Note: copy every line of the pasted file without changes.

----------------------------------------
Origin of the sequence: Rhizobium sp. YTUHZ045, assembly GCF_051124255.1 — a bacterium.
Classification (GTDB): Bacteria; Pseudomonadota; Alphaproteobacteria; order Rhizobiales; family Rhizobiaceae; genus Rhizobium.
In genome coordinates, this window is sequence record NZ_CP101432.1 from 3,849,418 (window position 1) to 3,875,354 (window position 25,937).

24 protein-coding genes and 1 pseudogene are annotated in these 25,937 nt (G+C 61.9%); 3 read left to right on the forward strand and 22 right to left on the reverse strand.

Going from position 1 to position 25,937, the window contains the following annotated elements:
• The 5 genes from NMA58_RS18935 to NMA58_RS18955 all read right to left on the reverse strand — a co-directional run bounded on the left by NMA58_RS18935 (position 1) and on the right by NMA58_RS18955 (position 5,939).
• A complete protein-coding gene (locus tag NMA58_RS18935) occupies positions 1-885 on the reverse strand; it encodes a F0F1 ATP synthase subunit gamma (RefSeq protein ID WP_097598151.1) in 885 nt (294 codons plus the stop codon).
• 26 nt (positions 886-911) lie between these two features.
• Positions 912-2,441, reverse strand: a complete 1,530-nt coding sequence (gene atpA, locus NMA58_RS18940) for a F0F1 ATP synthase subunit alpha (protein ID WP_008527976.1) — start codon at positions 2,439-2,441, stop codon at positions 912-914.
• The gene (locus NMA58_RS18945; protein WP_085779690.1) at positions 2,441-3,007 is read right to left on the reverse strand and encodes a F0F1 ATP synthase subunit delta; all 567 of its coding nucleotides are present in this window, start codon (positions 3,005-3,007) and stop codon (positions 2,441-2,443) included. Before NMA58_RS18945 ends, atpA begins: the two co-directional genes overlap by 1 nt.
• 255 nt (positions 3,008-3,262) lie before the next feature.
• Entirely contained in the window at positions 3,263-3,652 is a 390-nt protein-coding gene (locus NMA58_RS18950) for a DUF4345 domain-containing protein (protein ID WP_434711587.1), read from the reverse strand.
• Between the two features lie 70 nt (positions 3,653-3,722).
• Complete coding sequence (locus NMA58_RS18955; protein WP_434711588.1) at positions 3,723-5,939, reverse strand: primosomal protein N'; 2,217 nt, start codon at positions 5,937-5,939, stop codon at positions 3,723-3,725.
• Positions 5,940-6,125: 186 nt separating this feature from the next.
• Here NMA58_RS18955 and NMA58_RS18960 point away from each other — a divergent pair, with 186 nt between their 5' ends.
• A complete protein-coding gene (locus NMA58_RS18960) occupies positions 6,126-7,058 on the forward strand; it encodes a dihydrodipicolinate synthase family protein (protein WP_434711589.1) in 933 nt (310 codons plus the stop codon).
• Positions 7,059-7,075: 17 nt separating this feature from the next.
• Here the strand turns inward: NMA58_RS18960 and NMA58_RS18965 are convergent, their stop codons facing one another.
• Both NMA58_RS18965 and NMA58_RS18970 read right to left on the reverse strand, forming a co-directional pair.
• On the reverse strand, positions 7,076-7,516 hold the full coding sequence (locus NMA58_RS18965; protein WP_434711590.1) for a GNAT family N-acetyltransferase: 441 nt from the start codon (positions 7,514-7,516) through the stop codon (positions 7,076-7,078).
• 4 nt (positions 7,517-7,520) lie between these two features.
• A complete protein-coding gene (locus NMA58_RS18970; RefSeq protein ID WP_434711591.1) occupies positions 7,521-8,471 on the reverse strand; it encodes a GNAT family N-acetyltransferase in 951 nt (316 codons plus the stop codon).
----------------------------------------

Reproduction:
Origin of the sequence: Rhizobium sp. YTUHZ045, assembly GCF_051124255.1 — a bacterium.
Classification (GTDB): Bacteria; Pseudomonadota; Alphaproteobacteria; order Rhizobiales; family Rhizobiaceae; genus Rhizobium.
In genome coordinates, this window is sequence record NZ_CP101432.1 from 3,849,418 (window position 1) to 3,875,354 (window position 25,937).

24 protein-coding genes and 1 pseudogene are annotated in these 25,937 nt (G+C 61.9%); 3 read left to right on the forward strand and 22 right to left on the reverse strand.

Going from position 1 to position 25,937, the window contains the following annotated elements:
• The 5 genes from NMA58_RS18935 to NMA58_RS18955 all read right to left on the reverse strand — a co-directional run bounded on the left by NMA58_RS18935 (position 1) and on the right by NMA58_RS18955 (position 5,939).
• A complete protein-coding gene (locus tag NMA58_RS18935) occupies positions 1-885 on the reverse strand; it encodes a F0F1 ATP synthase subunit gamma (RefSeq protein ID WP_097598151.1) in 885 nt (294 codons plus the stop codon).
• 26 nt (positions 886-911) lie between these two features.
• Positions 912-2,441, reverse strand: a complete 1,530-nt coding sequence (gene atpA, locus NMA58_RS18940) for a F0F1 ATP synthase subunit alpha (protein ID WP_008527976.1) — start codon at positions 2,439-2,441, stop codon at positions 912-914.
• The gene (locus NMA58_RS18945; protein WP_085779690.1) at positions 2,441-3,007 is read right to left on the reverse strand and encodes a F0F1 ATP synthase subunit delta; all 567 of its coding nucleotides are present in this window, start codon (positions 3,005-3,007) and stop codon (positions 2,441-2,443) included. Before NMA58_RS18945 ends, atpA begins: the two co-directional genes overlap by 1 nt.
• 255 nt (positions 3,008-3,262) lie before the next feature.
• Entirely contained in the window at positions 3,263-3,652 is a 390-nt protein-coding gene (locus NMA58_RS18950) for a DUF4345 domain-containing protein (protein ID WP_434711587.1), read from the reverse strand.
• Between the two features lie 70 nt (positions 3,653-3,722).
• Complete coding sequence (locus NMA58_RS18955; protein WP_434711588.1) at positions 3,723-5,939, reverse strand: primosomal protein N'; 2,217 nt, start codon at positions 5,937-5,939, stop codon at positions 3,723-3,725.
• Positions 5,940-6,125: 186 nt separating this feature from the next.
• Here NMA58_RS18955 and NMA58_RS18960 point away from each other — a divergent pair, with 186 nt between their 5' ends.
• A complete protein-coding gene (locus NMA58_RS18960) occupies positions 6,126-7,058 on the forward strand; it encodes a dihydrodipicolinate synthase family protein (protein WP_434711589.1) in 933 nt (310 codons plus the stop codon).
• Positions 7,059-7,075: 17 nt separating this feature from the next.
• Here the strand turns inward: NMA58_RS18960 and NMA58_RS18965 are convergent, their stop codons facing one another.
• Both NMA58_RS18965 and NMA58_RS18970 read right to left on the reverse strand, forming a co-directional pair.
• On the reverse strand, positions 7,076-7,516 hold the full coding sequence (locus NMA58_RS18965; protein WP_434711590.1) for a GNAT family N-acetyltransferase: 441 nt from the start codon (positions 7,514-7,516) through the stop codon (positions 7,076-7,078).
• 4 nt (positions 7,517-7,520) lie between these two features.
• A complete protein-coding gene (locus NMA58_RS18970; RefSeq protein ID WP_434711591.1) occupies positions 7,521-8,471 on the reverse strand; it encodes a GNAT family N-acetyltransferase in 951 nt (316 codons plus the stop codon).